Muslim group files complaint against mayor of California town who said, “we’re a Christian community, and we’re proud of that”
But, under currently established liberal understandings that even conservatives don’t challenge, are the Muslims wrong to complain?
The story is in the Los Angeles Times:
Lancaster Mayor R. Rex Parris drew criticism from a leading Muslim group today after saying in his annual State of the City address that the high desert town was “growing a Christian community.”On reading this story, most conservatives will automatically condemn the Muslim group CAIR for charging a civil rights violation and making trouble. I don’t condemn CAIR, because they are only doing what our liberal society tells them is the right and proper thing to do. They are doing us a favor, by revealing to us the true nature of our current system. Under blatantly false constitutional interpretations that have been set in place by a series of revolutionary—but at present uncontested—Supreme Court decisions stretching back over many decades, no local or state government (not just Congress) shall have an “establishment of religion,” and “establishment of religion” is mis-defined as ANY expression by government that promotes a religion for religious purposes as distinct from cultural or civilizational or moral purposes. For a mayor to boast that his town is a “Christian community” arguably violates that perverted but now entrenched view of the First Amendment, and CAIR is simply applying that view. If you don’t like what CAIR is doing, don’t complain about CAIR, complain about the outrageous distortions of our Constitution which are now accepted as constitutional by the entire American political system, and which at present no one in mainstream society, least of all the “conservatives,” dreams of challenging.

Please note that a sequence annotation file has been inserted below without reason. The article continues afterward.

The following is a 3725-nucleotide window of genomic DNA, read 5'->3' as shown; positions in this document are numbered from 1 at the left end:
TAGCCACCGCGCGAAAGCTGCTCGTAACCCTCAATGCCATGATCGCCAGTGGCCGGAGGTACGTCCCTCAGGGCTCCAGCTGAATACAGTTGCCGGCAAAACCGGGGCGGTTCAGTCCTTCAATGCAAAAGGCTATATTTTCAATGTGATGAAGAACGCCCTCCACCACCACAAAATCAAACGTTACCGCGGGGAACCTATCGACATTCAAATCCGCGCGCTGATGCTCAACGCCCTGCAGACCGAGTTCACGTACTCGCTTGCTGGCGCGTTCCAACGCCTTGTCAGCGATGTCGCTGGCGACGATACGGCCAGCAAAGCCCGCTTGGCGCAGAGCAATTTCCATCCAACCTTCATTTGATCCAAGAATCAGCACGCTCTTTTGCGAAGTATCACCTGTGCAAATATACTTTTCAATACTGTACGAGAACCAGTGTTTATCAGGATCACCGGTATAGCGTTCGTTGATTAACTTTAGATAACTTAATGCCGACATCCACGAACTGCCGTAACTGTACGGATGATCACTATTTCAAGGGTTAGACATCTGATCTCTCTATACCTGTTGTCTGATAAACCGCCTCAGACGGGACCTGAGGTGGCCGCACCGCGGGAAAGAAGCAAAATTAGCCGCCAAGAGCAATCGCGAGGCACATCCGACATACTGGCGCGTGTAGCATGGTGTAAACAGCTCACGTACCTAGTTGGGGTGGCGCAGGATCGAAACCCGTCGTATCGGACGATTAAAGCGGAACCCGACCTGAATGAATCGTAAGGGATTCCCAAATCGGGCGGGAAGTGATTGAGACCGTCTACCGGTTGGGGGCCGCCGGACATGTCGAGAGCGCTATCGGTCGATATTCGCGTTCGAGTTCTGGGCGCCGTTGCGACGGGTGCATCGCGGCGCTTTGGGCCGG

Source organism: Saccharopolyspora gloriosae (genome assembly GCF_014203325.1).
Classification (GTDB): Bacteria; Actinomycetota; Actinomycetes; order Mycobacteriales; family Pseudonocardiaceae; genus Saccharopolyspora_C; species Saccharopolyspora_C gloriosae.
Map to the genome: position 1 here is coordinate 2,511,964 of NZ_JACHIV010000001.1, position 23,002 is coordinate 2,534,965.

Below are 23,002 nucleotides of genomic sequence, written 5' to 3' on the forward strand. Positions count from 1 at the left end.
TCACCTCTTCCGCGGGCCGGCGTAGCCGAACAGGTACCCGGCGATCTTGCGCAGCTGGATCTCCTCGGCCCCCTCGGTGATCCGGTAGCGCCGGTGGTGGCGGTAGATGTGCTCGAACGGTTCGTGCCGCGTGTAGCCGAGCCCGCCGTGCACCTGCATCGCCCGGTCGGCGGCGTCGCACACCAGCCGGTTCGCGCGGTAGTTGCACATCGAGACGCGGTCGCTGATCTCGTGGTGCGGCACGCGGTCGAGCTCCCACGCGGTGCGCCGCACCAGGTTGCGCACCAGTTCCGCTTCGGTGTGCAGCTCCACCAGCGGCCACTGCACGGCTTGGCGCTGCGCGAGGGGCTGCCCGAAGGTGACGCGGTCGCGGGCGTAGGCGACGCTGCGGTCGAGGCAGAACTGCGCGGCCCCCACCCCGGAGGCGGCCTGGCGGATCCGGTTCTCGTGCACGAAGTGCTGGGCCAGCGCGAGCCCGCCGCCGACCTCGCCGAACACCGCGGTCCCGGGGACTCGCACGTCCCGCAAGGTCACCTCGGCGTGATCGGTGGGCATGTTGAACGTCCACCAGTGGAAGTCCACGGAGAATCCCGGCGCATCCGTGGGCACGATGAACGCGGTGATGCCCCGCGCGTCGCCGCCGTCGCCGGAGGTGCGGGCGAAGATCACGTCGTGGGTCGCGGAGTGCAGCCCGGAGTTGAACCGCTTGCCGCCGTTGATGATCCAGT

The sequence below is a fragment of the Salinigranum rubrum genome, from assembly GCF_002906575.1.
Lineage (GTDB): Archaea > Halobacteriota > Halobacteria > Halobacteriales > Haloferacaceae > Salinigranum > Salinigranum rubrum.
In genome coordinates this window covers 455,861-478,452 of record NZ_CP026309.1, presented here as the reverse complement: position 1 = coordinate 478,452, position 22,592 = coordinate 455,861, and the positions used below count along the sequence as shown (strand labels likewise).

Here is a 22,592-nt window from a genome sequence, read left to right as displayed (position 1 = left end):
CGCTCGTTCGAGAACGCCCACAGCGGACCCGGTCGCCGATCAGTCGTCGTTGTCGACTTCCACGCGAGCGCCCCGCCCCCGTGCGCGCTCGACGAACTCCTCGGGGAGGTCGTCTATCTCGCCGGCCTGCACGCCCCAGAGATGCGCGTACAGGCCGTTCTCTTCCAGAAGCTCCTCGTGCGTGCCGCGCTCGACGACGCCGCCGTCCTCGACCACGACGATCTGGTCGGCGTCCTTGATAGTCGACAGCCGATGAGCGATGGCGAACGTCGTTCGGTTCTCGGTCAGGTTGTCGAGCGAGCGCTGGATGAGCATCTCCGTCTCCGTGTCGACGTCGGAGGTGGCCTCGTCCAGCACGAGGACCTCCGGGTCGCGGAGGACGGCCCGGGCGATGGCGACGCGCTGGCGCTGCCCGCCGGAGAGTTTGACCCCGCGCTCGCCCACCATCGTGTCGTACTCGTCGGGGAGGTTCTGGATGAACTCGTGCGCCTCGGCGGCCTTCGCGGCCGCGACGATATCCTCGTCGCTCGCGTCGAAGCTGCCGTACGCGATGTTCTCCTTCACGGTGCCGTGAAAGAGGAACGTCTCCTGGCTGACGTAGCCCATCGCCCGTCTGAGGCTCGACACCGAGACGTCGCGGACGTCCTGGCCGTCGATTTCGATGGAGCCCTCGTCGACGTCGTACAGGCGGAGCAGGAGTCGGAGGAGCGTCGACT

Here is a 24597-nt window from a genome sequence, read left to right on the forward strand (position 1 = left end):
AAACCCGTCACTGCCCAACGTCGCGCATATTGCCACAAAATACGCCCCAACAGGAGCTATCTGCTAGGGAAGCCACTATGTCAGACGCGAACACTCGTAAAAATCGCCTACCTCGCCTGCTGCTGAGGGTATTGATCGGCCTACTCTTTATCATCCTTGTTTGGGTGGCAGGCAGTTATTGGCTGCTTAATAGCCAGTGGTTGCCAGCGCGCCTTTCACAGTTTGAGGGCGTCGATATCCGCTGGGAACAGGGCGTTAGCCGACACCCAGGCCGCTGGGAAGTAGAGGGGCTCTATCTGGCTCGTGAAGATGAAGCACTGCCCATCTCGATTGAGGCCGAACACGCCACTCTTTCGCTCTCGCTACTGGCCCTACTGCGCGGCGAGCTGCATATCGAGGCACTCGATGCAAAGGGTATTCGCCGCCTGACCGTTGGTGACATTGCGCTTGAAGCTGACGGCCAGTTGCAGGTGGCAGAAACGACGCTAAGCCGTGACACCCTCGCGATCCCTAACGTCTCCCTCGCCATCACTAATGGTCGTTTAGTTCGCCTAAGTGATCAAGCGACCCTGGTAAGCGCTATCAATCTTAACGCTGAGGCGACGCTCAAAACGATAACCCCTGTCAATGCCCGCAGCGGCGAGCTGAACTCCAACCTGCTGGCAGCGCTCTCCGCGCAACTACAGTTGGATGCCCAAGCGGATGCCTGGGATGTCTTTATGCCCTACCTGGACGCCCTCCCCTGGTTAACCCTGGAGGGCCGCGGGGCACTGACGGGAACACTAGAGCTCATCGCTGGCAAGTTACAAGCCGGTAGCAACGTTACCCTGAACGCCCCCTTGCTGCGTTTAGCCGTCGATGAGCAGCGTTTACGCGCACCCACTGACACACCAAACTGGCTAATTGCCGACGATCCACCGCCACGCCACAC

The mayor was on TV last night and handled himself ably. He came across as thoughtful and reasonable. What was interesting is that the lead-in babble mentioned Moslem grousing, but the story itself said nothing of Islam or CAIR. They treated the story fairly I thought, without the usual reporter’s vocal intonations of melodrama and fear.LA replies:
The answer to your question is the principle of interpretation I discussed in the initial entry. References to God and religion pass constitutional muster if the intended message is not religious per se but embedded in a broader civic and cultural message. Thus in the Ten Commandments case in Alabama a few years ago, a large stone with the Ten Commandments was held to be religious in intent and was not allowed. But in other instance, in which the Ten Commandments and other religious motifs have been included in a painting or bas relief that featured various civic themes of our civilization, that has been accepted. If you’re presenting the Ten Commandments as a basis of our civic law and customs, that’s permissible. If you’re presenting the Ten Commandments as … the Ten Commandments, that’s not permissible.
Posted by Lawrence Auster at February 01, 2010 12:55 PM | Send